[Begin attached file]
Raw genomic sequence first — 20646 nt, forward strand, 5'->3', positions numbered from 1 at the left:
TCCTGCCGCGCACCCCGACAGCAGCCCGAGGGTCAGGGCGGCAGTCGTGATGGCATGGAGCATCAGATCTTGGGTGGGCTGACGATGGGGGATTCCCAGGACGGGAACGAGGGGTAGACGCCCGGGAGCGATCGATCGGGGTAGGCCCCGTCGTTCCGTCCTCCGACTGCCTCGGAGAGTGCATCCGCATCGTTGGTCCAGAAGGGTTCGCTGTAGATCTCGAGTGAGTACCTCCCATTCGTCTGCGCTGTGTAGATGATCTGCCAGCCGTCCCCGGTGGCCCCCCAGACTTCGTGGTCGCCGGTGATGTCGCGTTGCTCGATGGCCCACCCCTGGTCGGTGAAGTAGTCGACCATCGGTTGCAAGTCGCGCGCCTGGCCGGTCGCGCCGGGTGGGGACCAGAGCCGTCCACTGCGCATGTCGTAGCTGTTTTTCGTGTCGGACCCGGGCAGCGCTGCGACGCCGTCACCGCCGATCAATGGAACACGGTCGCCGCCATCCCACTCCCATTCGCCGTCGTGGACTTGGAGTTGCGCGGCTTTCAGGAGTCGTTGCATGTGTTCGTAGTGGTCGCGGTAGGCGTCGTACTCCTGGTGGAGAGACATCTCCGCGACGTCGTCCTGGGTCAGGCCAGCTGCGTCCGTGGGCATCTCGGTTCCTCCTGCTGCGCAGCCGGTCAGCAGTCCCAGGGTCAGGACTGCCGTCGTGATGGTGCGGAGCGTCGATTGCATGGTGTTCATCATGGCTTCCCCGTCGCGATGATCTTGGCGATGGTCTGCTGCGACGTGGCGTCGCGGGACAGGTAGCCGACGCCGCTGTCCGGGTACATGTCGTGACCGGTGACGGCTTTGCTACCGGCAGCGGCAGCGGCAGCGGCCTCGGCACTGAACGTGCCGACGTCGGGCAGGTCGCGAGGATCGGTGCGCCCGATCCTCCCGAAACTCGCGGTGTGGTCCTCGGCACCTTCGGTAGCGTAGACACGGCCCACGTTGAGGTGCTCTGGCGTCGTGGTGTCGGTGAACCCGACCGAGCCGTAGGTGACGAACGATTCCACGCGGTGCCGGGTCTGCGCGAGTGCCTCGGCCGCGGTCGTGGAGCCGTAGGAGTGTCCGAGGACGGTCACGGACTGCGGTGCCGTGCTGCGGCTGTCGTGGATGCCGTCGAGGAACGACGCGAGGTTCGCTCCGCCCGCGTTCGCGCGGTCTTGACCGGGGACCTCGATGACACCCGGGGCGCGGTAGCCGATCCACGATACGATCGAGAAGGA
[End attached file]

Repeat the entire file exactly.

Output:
Raw genomic sequence first — 20646 nt, forward strand, 5'->3', positions numbered from 1 at the left:
TCCTGCCGCGCACCCCGACAGCAGCCCGAGGGTCAGGGCGGCAGTCGTGATGGCATGGAGCATCAGATCTTGGGTGGGCTGACGATGGGGGATTCCCAGGACGGGAACGAGGGGTAGACGCCCGGGAGCGATCGATCGGGGTAGGCCCCGTCGTTCCGTCCTCCGACTGCCTCGGAGAGTGCATCCGCATCGTTGGTCCAGAAGGGTTCGCTGTAGATCTCGAGTGAGTACCTCCCATTCGTCTGCGCTGTGTAGATGATCTGCCAGCCGTCCCCGGTGGCCCCCCAGACTTCGTGGTCGCCGGTGATGTCGCGTTGCTCGATGGCCCACCCCTGGTCGGTGAAGTAGTCGACCATCGGTTGCAAGTCGCGCGCCTGGCCGGTCGCGCCGGGTGGGGACCAGAGCCGTCCACTGCGCATGTCGTAGCTGTTTTTCGTGTCGGACCCGGGCAGCGCTGCGACGCCGTCACCGCCGATCAATGGAACACGGTCGCCGCCATCCCACTCCCATTCGCCGTCGTGGACTTGGAGTTGCGCGGCTTTCAGGAGTCGTTGCATGTGTTCGTAGTGGTCGCGGTAGGCGTCGTACTCCTGGTGGAGAGACATCTCCGCGACGTCGTCCTGGGTCAGGCCAGCTGCGTCCGTGGGCATCTCGGTTCCTCCTGCTGCGCAGCCGGTCAGCAGTCCCAGGGTCAGGACTGCCGTCGTGATGGTGCGGAGCGTCGATTGCATGGTGTTCATCATGGCTTCCCCGTCGCGATGATCTTGGCGATGGTCTGCTGCGACGTGGCGTCGCGGGACAGGTAGCCGACGCCGCTGTCCGGGTACATGTCGTGACCGGTGACGGCTTTGCTACCGGCAGCGGCAGCGGCAGCGGCCTCGGCACTGAACGTGCCGACGTCGGGCAGGTCGCGAGGATCGGTGCGCCCGATCCTCCCGAAACTCGCGGTGTGGTCCTCGGCACCTTCGGTAGCGTAGACACGGCCCACGTTGAGGTGCTCTGGCGTCGTGGTGTCGGTGAACCCGACCGAGCCGTAGGTGACGAACGATTCCACGCGGTGCCGGGTCTGCGCGAGTGCCTCGGCCGCGGTCGTGGAGCCGTAGGAGTGTCCGAGGACGGTCACGGACTGCGGTGCCGTGCTGCGGCTGTCGTGGATGCCGTCGAGGAACGACGCGAGGTTCGCTCCGCCCGCGTTCGCGCGGTCTTGACCGGGGACCTCGATGACACCCGGGGCGCGGTAGCCGATCCACGATACGATCGAGAAGGA